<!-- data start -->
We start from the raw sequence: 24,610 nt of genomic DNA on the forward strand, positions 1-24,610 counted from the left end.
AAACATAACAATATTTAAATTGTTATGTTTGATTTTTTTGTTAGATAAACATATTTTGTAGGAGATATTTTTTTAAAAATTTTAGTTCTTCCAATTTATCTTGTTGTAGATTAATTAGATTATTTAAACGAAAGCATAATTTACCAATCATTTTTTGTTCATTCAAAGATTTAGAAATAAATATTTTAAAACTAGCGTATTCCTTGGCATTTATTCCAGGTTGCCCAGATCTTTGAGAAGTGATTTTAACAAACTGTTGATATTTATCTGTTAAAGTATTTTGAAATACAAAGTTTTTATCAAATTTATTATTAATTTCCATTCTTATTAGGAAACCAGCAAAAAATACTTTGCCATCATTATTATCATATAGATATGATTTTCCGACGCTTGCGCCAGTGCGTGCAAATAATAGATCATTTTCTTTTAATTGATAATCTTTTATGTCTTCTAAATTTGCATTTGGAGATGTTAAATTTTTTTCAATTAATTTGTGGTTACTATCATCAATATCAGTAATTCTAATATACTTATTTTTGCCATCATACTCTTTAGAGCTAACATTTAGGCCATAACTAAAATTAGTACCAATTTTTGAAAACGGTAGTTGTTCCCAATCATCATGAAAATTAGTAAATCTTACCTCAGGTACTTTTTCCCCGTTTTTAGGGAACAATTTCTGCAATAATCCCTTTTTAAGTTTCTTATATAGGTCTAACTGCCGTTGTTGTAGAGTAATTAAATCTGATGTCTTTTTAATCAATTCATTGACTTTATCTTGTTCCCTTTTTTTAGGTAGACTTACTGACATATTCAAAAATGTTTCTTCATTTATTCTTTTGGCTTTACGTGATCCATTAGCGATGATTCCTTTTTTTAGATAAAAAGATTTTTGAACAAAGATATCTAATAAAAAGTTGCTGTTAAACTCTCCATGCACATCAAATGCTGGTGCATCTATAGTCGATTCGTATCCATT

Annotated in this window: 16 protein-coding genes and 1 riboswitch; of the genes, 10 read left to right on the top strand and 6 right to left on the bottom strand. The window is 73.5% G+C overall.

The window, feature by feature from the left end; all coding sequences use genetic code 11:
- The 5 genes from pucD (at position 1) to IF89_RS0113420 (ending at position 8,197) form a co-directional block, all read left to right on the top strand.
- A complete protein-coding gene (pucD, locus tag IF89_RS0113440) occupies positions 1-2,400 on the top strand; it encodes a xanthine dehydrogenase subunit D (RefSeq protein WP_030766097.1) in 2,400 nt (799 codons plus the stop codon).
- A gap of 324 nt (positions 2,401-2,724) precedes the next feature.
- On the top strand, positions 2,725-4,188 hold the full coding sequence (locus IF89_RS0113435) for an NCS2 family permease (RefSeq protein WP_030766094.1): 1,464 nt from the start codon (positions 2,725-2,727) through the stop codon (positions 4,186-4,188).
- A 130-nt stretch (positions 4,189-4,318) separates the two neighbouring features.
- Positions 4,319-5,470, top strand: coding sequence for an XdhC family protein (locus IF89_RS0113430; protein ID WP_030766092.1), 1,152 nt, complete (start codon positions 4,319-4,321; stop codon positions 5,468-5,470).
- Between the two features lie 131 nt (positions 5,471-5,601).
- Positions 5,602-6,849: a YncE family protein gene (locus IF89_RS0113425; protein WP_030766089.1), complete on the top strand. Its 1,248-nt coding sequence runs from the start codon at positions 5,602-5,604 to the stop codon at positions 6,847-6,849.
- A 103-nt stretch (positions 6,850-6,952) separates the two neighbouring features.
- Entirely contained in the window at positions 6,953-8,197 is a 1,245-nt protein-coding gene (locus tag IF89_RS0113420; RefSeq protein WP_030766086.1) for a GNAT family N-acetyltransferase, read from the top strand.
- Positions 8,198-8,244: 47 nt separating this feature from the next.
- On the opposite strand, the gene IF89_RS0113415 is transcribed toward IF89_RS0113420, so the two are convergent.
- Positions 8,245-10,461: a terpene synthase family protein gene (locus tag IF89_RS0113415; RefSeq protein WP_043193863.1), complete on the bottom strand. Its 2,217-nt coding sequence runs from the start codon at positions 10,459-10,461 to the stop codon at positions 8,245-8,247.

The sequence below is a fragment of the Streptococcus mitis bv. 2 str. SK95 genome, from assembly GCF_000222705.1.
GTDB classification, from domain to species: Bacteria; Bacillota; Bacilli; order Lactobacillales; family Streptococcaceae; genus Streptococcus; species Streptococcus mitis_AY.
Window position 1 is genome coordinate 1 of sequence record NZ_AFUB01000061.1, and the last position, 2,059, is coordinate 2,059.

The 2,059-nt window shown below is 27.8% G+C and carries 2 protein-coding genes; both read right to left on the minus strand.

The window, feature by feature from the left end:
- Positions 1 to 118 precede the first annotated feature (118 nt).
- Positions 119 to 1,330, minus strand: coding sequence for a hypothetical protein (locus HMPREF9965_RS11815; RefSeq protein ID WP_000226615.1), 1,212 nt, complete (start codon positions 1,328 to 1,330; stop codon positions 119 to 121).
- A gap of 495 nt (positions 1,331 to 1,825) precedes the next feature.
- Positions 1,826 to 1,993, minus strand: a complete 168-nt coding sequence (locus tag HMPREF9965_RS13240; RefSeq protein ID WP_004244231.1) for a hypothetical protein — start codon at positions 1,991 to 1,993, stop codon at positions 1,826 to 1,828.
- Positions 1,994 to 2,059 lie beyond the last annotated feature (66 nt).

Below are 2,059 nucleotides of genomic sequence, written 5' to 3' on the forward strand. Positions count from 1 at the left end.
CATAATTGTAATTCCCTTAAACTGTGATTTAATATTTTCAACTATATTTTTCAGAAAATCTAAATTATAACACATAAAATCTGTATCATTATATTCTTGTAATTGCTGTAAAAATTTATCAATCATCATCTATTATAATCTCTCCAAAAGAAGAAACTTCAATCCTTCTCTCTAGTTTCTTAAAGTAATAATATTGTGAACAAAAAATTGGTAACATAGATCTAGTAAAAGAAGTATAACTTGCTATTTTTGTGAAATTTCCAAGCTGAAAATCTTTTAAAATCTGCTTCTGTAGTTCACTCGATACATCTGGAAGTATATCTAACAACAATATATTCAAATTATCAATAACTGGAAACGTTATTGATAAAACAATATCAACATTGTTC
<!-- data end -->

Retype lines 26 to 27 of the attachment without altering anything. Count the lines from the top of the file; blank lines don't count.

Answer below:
- Positions 1,826 to 1,993, minus strand: a complete 168-nt coding sequence (locus tag HMPREF9965_RS13240; RefSeq protein ID WP_004244231.1) for a hypothetical protein — start codon at positions 1,991 to 1,993, stop codon at positions 1,826 to 1,828.
- Positions 1,994 to 2,059 lie beyond the last annotated feature (66 nt).